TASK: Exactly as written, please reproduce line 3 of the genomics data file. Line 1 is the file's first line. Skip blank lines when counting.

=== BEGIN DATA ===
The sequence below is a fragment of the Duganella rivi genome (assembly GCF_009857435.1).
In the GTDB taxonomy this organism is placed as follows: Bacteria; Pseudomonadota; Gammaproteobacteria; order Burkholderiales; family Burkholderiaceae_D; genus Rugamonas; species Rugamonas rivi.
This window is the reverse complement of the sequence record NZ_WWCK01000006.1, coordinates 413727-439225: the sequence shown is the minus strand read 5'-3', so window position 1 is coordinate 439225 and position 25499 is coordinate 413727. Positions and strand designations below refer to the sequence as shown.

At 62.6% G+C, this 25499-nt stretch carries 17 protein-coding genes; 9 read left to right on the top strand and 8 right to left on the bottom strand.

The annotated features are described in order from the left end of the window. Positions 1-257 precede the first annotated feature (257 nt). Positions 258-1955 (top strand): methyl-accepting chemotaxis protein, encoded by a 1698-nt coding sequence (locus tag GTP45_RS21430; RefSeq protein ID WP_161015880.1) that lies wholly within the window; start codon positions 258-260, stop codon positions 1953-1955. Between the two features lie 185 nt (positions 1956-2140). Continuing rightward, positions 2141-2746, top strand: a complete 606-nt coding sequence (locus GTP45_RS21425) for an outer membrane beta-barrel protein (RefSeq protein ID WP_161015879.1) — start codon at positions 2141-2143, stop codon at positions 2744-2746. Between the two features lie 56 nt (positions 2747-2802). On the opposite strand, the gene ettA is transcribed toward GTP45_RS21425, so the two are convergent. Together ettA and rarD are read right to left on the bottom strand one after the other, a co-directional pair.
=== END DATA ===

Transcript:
This window is the reverse complement of the sequence record NZ_WWCK01000006.1, coordinates 413727-439225: the sequence shown is the minus strand read 5'-3', so window position 1 is coordinate 439225 and position 25499 is coordinate 413727. Positions and strand designations below refer to the sequence as shown.